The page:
Implicit theory domains of technology ability and health related to people with Parkinson's engaging with a speech therapy smartphone application

  • Peter Nolan

Student thesis: Doctoral Thesis


Impaired speech has been reported in studies by between 70% (Hartelius & Svensson, 1994) and 80% (Schulz, 2002) of people with Parkinson’s. A speech therapy tool was developed, as part of a smartphone application (SAP) project supported by Parkinson’s UK, aiming to help encourage improved speech. A concern for the SAP project was potential barriers to usage within this cohort, including: negative stereotypes (Mitzner et al., 2010), anxiety (Hogan, 2006), and relatively poor uptake (Pew Research Center, 2014), regarding technology; and no interest, poor health, depression, and low outcomes expectation (Forkan, Pumper, Smyth, Wirkkala, Ciol, & Shumway-Cook, 2006). Anticipating these barriers, the Parkinson’s Implicit Theory (PIT) research reported here aimed to investigate the application of Dweck and Leggett’s (1988) Implicit Theory model to people with Parkinson’s. This model specifies that holding an entity or an incremental theory of abilities predisposes individuals to performance or learning goals which, depending on perceived skill level, can result in stronger (mastery-oriented) or weaker (helpless) behaviour patterns. The PIT research opportunistically used development and testing stages of the SAP project as occasions to investigate Implicit Theory in people with Parkinson’s. The main aims were to explore whether measured Implicit Theories of vocal and technical abilities would relate to behaviours using the SAP project’s application, and whether priming-like manipulations (e.g. Bargh, Chen and Burrows, 1996) of Implicit Theories could be used to improve people with Parkinson’s engagement with a technology-supported vocal therapy. Studies 1a (n = 16) and 1b (n = 22) developed initial Implicit Theory measures and manipulations, and investigated responses to these and subsequent technology-task behaviours using student participants. Studies 2a (conducted in a clinical setting, n = 12) and 2b (conducted in participants’ homes, n = 10) further developed the Implicit Theory manipulations of technology and vocal ability. In study 3 (n = 33, conducted in participants’ homes) the PIT research used the two week user-testing of the SAP project’s application to conduct a longitudinal investigation of behaviours related to Implicit Theories. A manipulation of Implicit Theory of technology ability was used, and Implicit Theories of technology ability and vocal issues were measured. Across all studies differences of measured Implicit Theories failed to reach significance between conditions, but in all five studies the measured Implicit Theories were in the direction expected based on the manipulations that had been presented. In a Thematic Analysis of participants’ user-testing dialogue (from Studies 2a and 2b), themes emerged which were consistent with the manipulations received. No significant differences in behaviour were found between Implicit Theory conditions in the longitudinal Study 3, but are explained by low statistical power. The value and trade-offs of conducting opportunistic research alongside existing projects are discussed. Results are considered in terms of the potential implications for people with Parkinson’s.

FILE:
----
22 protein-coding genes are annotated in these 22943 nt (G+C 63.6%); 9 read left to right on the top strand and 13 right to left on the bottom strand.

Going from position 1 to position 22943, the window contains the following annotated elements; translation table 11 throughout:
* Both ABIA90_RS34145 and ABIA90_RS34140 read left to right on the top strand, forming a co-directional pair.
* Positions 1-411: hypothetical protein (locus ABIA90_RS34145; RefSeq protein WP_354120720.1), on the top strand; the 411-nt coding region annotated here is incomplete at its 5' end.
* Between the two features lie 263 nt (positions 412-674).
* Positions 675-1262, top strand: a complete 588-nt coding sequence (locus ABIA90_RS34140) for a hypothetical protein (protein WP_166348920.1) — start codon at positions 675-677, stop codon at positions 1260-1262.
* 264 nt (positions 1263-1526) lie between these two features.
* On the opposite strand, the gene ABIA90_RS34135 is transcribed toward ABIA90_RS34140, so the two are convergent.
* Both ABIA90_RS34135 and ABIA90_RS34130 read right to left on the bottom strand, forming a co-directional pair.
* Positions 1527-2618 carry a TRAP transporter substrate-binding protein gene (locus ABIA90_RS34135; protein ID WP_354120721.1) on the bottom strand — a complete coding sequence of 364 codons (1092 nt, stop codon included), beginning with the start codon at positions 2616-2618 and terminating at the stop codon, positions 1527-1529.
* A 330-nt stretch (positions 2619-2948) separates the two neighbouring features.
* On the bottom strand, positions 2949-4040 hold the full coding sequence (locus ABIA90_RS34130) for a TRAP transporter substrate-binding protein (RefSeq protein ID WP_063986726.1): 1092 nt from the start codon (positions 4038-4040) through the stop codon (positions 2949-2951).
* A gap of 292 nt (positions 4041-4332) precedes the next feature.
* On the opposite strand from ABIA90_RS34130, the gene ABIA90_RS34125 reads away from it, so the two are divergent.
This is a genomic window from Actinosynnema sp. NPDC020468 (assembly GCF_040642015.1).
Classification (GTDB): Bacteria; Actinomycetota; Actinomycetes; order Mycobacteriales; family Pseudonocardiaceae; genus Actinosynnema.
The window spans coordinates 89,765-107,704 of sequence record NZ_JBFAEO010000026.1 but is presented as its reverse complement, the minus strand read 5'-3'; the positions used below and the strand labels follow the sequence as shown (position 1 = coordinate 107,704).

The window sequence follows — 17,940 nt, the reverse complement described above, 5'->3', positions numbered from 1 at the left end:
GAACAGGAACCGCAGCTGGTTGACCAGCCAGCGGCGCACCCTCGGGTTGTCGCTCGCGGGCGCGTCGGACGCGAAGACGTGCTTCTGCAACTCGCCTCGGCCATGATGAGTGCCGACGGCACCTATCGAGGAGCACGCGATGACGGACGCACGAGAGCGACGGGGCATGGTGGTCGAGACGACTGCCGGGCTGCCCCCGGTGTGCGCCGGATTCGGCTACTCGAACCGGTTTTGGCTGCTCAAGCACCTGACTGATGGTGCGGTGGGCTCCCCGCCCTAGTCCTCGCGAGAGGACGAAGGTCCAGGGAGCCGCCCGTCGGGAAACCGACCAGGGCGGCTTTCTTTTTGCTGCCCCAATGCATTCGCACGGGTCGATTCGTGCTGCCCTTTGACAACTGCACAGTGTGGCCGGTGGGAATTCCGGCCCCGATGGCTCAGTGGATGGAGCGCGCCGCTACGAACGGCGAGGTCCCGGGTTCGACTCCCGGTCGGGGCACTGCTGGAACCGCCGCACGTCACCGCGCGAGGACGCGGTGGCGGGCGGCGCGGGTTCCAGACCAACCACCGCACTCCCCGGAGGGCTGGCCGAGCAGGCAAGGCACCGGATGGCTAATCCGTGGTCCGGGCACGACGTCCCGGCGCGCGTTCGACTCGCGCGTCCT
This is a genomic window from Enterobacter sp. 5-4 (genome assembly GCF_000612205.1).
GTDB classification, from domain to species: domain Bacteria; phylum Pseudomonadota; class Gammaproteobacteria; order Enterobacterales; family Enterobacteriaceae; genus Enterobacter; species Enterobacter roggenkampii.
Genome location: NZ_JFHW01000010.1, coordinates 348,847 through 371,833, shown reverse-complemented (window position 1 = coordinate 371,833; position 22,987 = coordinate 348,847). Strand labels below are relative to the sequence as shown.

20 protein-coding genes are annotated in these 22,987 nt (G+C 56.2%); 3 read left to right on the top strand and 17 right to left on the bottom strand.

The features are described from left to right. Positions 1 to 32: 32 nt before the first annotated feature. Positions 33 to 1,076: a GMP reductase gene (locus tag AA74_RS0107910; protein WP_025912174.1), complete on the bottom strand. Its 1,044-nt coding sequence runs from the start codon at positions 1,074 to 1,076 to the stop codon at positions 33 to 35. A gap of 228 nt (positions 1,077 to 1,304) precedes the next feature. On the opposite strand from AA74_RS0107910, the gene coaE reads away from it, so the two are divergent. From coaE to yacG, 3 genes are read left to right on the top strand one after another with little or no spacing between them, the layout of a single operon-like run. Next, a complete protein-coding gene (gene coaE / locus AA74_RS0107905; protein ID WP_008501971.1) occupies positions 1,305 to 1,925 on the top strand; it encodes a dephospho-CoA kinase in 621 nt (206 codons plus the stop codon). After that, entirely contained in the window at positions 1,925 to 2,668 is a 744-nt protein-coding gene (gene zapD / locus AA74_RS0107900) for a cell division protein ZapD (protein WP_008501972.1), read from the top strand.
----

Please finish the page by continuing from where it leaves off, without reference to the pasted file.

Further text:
Date of AwardFeb 2016
Original languageEnglish
SupervisorRoger Eglin (Supervisor), Brett Stevens (Supervisor) & Sherria Hoskins (Supervisor)

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